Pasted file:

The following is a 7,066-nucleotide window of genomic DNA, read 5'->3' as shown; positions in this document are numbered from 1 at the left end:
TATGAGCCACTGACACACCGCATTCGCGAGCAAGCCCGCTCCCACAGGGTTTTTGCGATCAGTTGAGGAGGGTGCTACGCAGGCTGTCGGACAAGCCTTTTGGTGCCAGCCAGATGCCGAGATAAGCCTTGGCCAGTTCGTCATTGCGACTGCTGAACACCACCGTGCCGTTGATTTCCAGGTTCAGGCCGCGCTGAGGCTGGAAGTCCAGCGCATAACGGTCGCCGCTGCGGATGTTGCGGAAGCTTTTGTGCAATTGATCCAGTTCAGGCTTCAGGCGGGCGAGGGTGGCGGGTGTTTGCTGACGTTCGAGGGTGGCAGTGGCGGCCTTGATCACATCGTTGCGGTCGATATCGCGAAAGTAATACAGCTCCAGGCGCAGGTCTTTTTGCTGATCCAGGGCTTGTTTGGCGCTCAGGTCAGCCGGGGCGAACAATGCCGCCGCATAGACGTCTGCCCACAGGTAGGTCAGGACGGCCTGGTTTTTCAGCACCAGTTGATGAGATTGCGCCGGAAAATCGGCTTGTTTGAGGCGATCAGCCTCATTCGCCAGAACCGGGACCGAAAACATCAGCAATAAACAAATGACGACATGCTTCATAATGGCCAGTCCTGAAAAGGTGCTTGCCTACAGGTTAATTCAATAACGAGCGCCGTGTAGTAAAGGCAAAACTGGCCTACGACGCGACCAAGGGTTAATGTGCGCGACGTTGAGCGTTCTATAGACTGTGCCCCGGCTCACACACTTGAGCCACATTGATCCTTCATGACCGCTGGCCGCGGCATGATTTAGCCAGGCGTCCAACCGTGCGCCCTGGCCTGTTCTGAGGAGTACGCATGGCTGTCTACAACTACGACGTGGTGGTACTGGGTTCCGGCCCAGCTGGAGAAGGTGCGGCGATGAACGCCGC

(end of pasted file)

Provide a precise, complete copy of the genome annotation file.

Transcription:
The following is a 7,066-nucleotide window of genomic DNA, read 5'->3' as shown; positions in this document are numbered from 1 at the left end:
TATGAGCCACTGACACACCGCATTCGCGAGCAAGCCCGCTCCCACAGGGTTTTTGCGATCAGTTGAGGAGGGTGCTACGCAGGCTGTCGGACAAGCCTTTTGGTGCCAGCCAGATGCCGAGATAAGCCTTGGCCAGTTCGTCATTGCGACTGCTGAACACCACCGTGCCGTTGATTTCCAGGTTCAGGCCGCGCTGAGGCTGGAAGTCCAGCGCATAACGGTCGCCGCTGCGGATGTTGCGGAAGCTTTTGTGCAATTGATCCAGTTCAGGCTTCAGGCGGGCGAGGGTGGCGGGTGTTTGCTGACGTTCGAGGGTGGCAGTGGCGGCCTTGATCACATCGTTGCGGTCGATATCGCGAAAGTAATACAGCTCCAGGCGCAGGTCTTTTTGCTGATCCAGGGCTTGTTTGGCGCTCAGGTCAGCCGGGGCGAACAATGCCGCCGCATAGACGTCTGCCCACAGGTAGGTCAGGACGGCCTGGTTTTTCAGCACCAGTTGATGAGATTGCGCCGGAAAATCGGCTTGTTTGAGGCGATCAGCCTCATTCGCCAGAACCGGGACCGAAAACATCAGCAATAAACAAATGACGACATGCTTCATAATGGCCAGTCCTGAAAAGGTGCTTGCCTACAGGTTAATTCAATAACGAGCGCCGTGTAGTAAAGGCAAAACTGGCCTACGACGCGACCAAGGGTTAATGTGCGCGACGTTGAGCGTTCTATAGACTGTGCCCCGGCTCACACACTTGAGCCACATTGATCCTTCATGACCGCTGGCCGCGGCATGATTTAGCCAGGCGTCCAACCGTGCGCCCTGGCCTGTTCTGAGGAGTACGCATGGCTGTCTACAACTACGACGTGGTGGTACTGGGTTCCGGCCCAGCTGGAGAAGGTGCGGCGATGAACGCCGC